Lenore by Edgar Allan Poe: Summary & Meaning

Instructor: Ginna Wilkerson

Ginna earned M.Ed. degrees in Curriculum and Development and Mental Health Counseling, followed by a Ph.D. in English. She has over 30 years of teaching experience.

'Lenore' is a well-known poem by American poet Edgar Allan Poe, a writer remembered for his dark tales and mournful poetry. 'Lenore' depicts the death of a beautiful young woman.

The Poet

Edgar Allan Poe was born in 1809 in Boston, Massachusetts. Poe lived a short life, certainly by today's standards, dying in 1849. In literary terms, he wrote his many dark tales and melancholy poems during the Romantic Period. His family often struggled for money, even after his writing success. Poe's writing concentrated on poetry and the short story format, although he did complete one novel in1838, The Narrative of Arthur Gordon Pym of Nantucket.

Edgar Allan Poe
Edgar Allan Poe

You may be familiar with a few of his short stories, such as ''The Tell-tale Heart,'', a story about madness creeping over a person at night. Perhaps you have also read the popular tale ''The Cask of Amontillado,'' included in literature textbooks for high school students. The tale ends with one man sealing another inside a wine cellar to die.

Poe's dark side is also reflected in his poems. One of his most popular is ''The Raven,'' which also features the name Lenore. Often, Poe deals with death, or the aftermath of death, in his work. Perhaps some of the works dealing with death were Poe's way of coping with his wife Virginia's untimely death at age 25.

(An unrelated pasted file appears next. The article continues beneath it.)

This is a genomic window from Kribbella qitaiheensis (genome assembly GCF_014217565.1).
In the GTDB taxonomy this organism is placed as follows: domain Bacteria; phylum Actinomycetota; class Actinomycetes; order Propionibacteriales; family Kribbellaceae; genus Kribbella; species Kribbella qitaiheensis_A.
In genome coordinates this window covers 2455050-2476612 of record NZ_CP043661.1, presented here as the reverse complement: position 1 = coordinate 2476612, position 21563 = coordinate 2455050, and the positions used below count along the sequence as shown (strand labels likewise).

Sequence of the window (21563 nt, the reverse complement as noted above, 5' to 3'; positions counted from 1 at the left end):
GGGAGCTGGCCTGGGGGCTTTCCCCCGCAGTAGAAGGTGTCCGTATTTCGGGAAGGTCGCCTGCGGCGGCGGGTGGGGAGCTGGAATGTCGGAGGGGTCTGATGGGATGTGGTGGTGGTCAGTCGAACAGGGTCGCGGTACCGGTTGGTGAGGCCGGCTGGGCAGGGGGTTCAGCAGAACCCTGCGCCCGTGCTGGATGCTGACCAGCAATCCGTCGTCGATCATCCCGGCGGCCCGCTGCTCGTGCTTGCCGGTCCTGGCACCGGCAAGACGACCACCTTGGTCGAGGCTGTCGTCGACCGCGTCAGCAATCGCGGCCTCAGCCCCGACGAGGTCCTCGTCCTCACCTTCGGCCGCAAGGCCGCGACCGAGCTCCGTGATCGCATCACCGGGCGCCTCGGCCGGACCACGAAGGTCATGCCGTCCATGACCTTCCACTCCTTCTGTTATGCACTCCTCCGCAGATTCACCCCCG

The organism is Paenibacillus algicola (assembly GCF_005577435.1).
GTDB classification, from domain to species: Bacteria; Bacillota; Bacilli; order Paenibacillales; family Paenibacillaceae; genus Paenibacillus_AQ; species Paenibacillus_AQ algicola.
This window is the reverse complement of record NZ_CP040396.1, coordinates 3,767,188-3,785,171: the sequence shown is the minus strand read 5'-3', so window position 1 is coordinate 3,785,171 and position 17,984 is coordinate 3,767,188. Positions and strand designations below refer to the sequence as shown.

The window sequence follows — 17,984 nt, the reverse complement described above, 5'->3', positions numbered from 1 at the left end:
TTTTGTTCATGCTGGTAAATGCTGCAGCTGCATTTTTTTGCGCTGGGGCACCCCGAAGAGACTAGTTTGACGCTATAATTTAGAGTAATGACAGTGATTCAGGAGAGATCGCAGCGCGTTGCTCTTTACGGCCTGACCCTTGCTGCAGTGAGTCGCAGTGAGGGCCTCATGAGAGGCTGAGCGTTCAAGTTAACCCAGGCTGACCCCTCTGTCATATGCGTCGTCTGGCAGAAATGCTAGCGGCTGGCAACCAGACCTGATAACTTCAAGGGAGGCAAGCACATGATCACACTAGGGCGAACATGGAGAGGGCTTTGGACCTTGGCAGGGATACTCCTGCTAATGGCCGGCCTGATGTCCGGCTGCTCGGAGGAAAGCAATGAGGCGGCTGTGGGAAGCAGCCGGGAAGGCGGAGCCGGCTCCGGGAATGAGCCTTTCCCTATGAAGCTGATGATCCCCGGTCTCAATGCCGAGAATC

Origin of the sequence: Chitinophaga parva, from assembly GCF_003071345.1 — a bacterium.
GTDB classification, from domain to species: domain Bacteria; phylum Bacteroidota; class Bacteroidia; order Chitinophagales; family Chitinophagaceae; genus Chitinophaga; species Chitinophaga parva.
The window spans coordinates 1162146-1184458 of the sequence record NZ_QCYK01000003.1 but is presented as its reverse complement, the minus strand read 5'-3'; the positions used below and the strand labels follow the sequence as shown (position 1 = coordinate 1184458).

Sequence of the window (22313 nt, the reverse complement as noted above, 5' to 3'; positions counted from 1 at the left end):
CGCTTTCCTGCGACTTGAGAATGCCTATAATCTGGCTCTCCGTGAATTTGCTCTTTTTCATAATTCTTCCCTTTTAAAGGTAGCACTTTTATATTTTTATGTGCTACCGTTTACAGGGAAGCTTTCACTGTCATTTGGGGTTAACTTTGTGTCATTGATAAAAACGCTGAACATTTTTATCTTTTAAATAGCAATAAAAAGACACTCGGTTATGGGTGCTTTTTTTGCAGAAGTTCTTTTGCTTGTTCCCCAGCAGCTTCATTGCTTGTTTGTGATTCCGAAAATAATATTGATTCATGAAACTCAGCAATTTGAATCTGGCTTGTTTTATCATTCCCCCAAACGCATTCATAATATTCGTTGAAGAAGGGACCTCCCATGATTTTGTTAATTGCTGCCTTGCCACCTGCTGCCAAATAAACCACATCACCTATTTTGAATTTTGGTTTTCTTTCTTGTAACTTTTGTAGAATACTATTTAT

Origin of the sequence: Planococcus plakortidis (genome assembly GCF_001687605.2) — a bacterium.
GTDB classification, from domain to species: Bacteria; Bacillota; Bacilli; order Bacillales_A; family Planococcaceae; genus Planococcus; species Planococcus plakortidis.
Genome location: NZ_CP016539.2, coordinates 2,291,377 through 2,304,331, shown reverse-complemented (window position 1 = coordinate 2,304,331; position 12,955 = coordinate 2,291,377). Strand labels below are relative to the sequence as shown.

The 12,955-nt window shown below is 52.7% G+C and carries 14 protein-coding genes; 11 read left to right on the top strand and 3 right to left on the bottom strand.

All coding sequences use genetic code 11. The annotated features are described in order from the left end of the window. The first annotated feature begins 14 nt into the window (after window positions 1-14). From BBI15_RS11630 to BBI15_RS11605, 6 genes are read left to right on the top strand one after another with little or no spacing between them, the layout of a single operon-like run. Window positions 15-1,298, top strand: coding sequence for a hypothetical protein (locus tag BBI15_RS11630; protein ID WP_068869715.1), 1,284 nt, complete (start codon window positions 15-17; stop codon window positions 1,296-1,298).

The Poem ''Lenore''

Poe's poem about a beautiful girl dying young was not called ''Lenore'' until an 1843 publication. The same poem first appeared as ''A Paean'', which means a poem that praises or honors its subject. The name Lenore is also the name of the mourned woman in ''The Raven,'' which is perhaps why it seems familiar.

Like the subject of ''The Raven,'' the beautiful young girl in ''Lenore'' has died young and is mourned by those she leaves behind. This particular poem provides an opportunity for the bereaved Guy de Vere to air his feelings.

Structure

The poem has four stanzas, alternating between the poet/narrator and the voice of Guy de Vere. In the first stanza, the narrator mourns that the young woman has died so young and calls for an anthem or dirge to be sung on such a tragic occasion. He also questions why the bereaved fiancee is not crying as befits the death of his young love.

The second stanza is de Vere's answer. He accuses the assembled mourners of pretending to love the young girl simply for her wealth when they actually hated her. In fact, he suggests that their hatred may have brought on her early death.

The narrator returns in the third stanza to again focus on the proper way to mark the occasion. All should sing a Sabbath song and remember that the dead go before us into heaven and will be waiting there to welcome us.

Lenore as an Angel
Lenore as an Angel

Finally, in the last stanza, de Vere claims that he will not mourn but is so confident of being reunited in the afterlife that he sees only triumph in death.

Sounds and Odd Words

Though the poem does not have a particular set meter (pattern of stressed and unstressed syllables), the long lines and lofty language give a ceremonial sound to the poem. Certain phrases like:

''Ah broken is the golden bowl! the spirit flown forever!'''

and:

''The life still there, upon her hair--the death upon her eyes.''

sound like someone giving a sermon or eulogy at a funeral.

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